When I picked up my i-MiEV, the salesperson started right off with all the disadvantages of EVs. While this is the right way to go — to let people know the limitations — it could also turn off people from EVs.

Once he knew that I understood the limitations and that my lifestyle and driving distance was perfect for an EV, he had no problem selling me one. The salesperson was very forthcoming and knowledgeable, making my trust in him and his ability to sell EVs strong.

Of note, only one salesperson was “certified” to sell the i-MiEV. I think that might be what Elon’s getting at. By having one person be the point of contact, versus another 5-10 other salespeople who aren’t trained, the EV has no chance of selling at the same rates that ICE vehicles do.

Chalk me up to two horrible experiences and two mediocre ones. We looked for an orphaned Leaf pretty soon after they were out. The first dealer wanted $10K over invoice, which was nuts, and that car sat on the lot for months. The next experience was okay, and Nissan does, or did, at least, have a Leaf specialist. Did the specialist know as much about the car or EV’s in general, no, but I think most of us early adopters were pretty educated. So Leaf purchase was typical dealer BS, but went as well as you could expect a car deal going. Next, I was going to lease a Volt. Looked around, got a quote from every dealer in Phoenix through email before I ever stepped foot on a lot. I had test driven one at an event, so all I wanted was paperwork drawn up and walk out the door. Of course, the numbers were all wrong when I got there, my payments $50/mo higher than they were supposed to be, and I spent four hours at the dealer getting it all fixed. Plus, they knew less than nothing about the Volt, and it was painfully obvious that they… Read more »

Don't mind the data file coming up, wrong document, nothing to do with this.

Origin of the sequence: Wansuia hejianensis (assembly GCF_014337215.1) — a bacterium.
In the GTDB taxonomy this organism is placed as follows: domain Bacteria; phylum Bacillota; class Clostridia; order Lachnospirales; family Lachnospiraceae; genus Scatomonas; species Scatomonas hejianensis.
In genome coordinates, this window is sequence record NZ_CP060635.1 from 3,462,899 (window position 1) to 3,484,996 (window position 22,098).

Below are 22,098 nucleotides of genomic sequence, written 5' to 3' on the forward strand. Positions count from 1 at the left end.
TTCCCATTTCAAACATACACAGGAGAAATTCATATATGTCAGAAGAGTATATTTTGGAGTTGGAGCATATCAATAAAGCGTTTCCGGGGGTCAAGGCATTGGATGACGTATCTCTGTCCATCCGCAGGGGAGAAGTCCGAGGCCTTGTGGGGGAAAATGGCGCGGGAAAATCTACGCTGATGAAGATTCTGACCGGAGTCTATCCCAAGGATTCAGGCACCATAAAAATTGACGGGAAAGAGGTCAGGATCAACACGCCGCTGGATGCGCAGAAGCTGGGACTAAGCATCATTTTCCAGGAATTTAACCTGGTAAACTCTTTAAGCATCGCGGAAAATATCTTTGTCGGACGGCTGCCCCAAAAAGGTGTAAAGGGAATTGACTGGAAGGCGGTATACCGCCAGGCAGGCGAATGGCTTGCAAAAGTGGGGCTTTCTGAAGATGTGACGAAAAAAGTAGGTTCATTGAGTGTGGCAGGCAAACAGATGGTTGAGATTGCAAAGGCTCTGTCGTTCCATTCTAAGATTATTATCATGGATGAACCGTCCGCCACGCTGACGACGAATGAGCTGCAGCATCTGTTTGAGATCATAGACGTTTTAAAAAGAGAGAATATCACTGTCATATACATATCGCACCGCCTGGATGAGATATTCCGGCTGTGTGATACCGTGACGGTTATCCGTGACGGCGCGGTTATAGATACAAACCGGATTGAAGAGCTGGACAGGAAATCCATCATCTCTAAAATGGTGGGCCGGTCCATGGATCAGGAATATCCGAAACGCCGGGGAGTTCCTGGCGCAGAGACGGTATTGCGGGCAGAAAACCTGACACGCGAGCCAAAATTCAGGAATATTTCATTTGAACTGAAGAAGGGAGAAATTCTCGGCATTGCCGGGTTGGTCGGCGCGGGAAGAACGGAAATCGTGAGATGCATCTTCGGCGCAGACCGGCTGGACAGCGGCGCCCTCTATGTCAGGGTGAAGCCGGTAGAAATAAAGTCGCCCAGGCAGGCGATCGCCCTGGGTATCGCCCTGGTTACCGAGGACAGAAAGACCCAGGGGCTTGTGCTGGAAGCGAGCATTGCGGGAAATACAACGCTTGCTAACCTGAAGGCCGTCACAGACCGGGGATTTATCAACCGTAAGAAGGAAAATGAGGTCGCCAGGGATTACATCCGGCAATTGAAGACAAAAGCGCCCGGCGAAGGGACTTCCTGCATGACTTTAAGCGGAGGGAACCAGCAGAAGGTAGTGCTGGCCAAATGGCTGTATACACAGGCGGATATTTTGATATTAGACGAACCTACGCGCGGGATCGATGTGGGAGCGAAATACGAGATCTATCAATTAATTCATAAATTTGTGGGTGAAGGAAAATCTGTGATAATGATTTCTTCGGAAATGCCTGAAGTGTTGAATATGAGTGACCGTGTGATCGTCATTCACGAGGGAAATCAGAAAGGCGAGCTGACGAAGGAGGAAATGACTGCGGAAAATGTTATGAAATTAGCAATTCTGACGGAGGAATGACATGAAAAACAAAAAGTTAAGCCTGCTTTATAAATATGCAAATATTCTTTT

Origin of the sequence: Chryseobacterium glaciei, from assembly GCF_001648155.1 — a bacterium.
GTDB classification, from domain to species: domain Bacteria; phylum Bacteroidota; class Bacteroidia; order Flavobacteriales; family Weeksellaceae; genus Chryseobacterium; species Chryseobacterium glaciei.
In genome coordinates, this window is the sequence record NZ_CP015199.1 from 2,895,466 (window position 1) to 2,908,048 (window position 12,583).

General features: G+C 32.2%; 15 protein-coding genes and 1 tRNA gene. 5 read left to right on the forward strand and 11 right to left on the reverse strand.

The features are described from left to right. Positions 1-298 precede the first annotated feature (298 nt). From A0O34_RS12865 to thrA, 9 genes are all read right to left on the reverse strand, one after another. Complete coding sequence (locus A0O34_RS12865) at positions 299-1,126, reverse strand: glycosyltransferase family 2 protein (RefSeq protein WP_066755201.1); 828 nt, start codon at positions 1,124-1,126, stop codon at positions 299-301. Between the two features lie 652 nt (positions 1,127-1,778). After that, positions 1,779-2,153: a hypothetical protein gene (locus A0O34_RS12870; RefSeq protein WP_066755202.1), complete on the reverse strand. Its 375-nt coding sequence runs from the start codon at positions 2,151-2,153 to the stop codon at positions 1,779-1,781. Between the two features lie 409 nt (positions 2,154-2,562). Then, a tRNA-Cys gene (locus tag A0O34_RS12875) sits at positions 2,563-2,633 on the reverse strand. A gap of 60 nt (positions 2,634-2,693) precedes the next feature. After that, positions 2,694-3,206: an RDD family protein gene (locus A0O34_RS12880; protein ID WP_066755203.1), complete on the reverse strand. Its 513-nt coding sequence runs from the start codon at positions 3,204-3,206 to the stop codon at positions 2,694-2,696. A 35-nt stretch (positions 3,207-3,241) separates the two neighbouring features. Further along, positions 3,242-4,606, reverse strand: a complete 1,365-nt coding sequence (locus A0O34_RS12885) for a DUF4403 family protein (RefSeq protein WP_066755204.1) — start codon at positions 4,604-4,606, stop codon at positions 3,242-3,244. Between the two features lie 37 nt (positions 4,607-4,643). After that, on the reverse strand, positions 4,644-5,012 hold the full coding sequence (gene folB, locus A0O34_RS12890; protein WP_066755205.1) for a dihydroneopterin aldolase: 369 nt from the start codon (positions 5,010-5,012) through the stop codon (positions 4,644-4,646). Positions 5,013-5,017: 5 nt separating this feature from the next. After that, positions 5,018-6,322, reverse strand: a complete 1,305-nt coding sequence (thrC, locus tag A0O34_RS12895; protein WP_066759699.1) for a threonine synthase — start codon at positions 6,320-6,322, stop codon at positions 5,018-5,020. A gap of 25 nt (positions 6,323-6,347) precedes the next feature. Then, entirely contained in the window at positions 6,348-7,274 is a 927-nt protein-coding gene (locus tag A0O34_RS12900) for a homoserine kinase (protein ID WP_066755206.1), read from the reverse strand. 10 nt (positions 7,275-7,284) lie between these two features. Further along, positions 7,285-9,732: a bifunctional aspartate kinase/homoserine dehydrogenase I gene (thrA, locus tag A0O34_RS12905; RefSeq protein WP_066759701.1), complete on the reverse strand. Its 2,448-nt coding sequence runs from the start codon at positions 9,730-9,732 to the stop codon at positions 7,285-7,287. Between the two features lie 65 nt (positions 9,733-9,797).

If I were GM, I would not tolerate the lack of competence from many of the dealers that don’t try to sell the Volts on their lots or outright refuse to even be a Volt authorized dealer.